While representatives from Detroit Vs. Everybody declined to provide any comment to the news outlet, images have been floating around social media showcasing, “Gucci Vs. Everybody,” a spin on the brand’s slogan.
Detroit Vs. Everybody founder hopes Gucci collaboration will shut down imitators https://t.co/cTVqvZ35nK
— Detroit Free Press (@freep) February 27, 2021
Founded in 2012 by Tommey Walker, Detroit Vs. Everybody was designed to “combat the media’s continual bashing and lack of cultural recognition” of Detroit and “has become a rally cry for the city.”
Walker softly announced the Gucci collaboration on his Instagram page in late February. The special line of T-shirts is slated to be released on March 1. In an interview with Detroit Free Press, Walker said he hopes the collaboration will shut down imitators of his brand.
Talks of the partnership are alleged to have begun during a 2019 high school visit from Antoine Philips, Gucci’s vice president of brand and cultural engagement, to Walker’s alma mater, Cass Technical High School. Phillips awarded the school’s fashion design club a $10,000 check from the luxury clothing company’s Changemaker’s program. The upcoming collaboration is said to be a part of the same initiative.
According to Women’s Wear Daily, Gucci has confirmed the collaboration and said proceeds from the line are set to benefit nonprofit organizations, although no specific organizations were named.
Designed in a much different fashion than Detroit Vs. Everybody, Gucci was founded in 1921 by Guccio Gucci who is said to have created the company upon being continuously “inspired by the lavish lifestyle of others.” The company’s sales lagged in 2020 due to the COVID-19 pandemic, which has also negatively impacted any largescale 100th-anniversary celebration.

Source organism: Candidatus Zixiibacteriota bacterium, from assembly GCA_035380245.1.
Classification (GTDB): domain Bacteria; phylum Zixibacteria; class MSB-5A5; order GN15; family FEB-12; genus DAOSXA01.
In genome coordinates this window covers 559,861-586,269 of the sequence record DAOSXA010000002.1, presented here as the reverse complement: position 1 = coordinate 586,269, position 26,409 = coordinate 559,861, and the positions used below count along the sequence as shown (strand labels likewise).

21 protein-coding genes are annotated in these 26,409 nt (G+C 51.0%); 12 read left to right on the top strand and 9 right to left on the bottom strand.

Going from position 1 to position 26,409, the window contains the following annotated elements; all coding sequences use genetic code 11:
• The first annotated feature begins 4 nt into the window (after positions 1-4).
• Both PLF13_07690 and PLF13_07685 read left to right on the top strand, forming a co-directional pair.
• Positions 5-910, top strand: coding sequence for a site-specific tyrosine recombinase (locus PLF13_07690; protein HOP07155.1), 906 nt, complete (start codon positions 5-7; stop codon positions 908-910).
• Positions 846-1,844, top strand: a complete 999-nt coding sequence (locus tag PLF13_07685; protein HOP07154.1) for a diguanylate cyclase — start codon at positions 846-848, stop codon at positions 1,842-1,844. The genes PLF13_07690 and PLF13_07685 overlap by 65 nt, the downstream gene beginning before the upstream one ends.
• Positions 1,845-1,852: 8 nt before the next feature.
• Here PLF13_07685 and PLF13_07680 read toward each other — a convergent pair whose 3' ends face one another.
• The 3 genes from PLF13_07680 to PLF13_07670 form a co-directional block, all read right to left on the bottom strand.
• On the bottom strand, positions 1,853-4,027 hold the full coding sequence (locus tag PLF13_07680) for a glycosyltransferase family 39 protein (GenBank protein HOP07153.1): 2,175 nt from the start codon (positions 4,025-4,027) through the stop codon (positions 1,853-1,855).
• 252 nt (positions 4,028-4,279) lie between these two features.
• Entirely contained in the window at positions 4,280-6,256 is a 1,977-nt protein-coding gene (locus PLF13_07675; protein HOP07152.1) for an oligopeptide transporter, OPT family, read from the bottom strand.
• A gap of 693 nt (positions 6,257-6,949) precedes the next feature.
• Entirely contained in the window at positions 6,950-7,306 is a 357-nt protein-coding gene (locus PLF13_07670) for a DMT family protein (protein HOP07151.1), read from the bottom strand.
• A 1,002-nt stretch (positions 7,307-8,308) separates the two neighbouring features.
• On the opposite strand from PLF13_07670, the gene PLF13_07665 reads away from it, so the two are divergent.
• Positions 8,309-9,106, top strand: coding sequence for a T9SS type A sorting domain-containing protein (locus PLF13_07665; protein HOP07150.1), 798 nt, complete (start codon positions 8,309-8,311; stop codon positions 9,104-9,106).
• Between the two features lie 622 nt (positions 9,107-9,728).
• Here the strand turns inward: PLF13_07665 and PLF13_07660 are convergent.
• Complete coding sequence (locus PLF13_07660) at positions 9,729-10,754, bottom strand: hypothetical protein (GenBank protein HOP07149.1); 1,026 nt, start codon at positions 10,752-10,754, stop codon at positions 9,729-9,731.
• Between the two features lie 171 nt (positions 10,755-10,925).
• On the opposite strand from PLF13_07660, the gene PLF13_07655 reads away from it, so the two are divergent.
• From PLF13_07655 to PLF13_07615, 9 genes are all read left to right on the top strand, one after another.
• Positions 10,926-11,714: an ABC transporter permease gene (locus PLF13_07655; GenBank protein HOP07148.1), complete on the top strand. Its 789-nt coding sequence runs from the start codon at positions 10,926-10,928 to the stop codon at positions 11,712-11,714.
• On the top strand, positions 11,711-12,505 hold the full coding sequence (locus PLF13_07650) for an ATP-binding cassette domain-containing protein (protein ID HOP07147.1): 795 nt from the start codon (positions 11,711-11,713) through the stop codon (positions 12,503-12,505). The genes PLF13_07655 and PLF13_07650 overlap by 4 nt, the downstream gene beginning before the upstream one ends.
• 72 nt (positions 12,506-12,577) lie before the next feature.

As Blavity previously reported, Gucci faced backlash for its fashion blunder of a turtleneck sweater when they released their wool balaclava jumper that featured what many believed to be a tribute to blackface. Following a call for a boycott of the designer, led by rapper T.I., Gucci later released a tweet apologizing for the design.
“We consider diversity to be a fundamental value to be fully upheld, respected, and at the forefront of every decision we make,” the statement read.
Gucci deeply apologizes for the offense caused by the wool balaclava jumper.
We consider diversity to be a fundamental value to be fully upheld, respected, and at the forefront of every decision we make.
Full statement below. pic.twitter.com/P2iXL9uOhs
— gucci (@gucci) February 7, 2019
According to Ebony, Gucci Creative Director Alessandro Michele called the design a tribute to Dapper Dan, although Day was not properly credited.
“That opened a dialogue between us when we finally got in touch with each other,” Day told The New York Times. “I found out how similar our experiences were, the way he grew up and the way I grew up, and how he was influenced by me. I was never apprehensive about what took place. The public was more up in arms than me.”
Day designed a fall fashion line for Gucci and was later charged with opening a studio in partnership with the company called Dapper Dan of Harlem. It is the first luxury house fashion store in Harlem, and it’s where Day does the work he had become known for in the historic neighborhood, customizing high fashion tailored pieces.
According to Women’s Wear Daily, neither Gucci nor Detroit Vs. Everybody provided further details on their exact collaborative venture.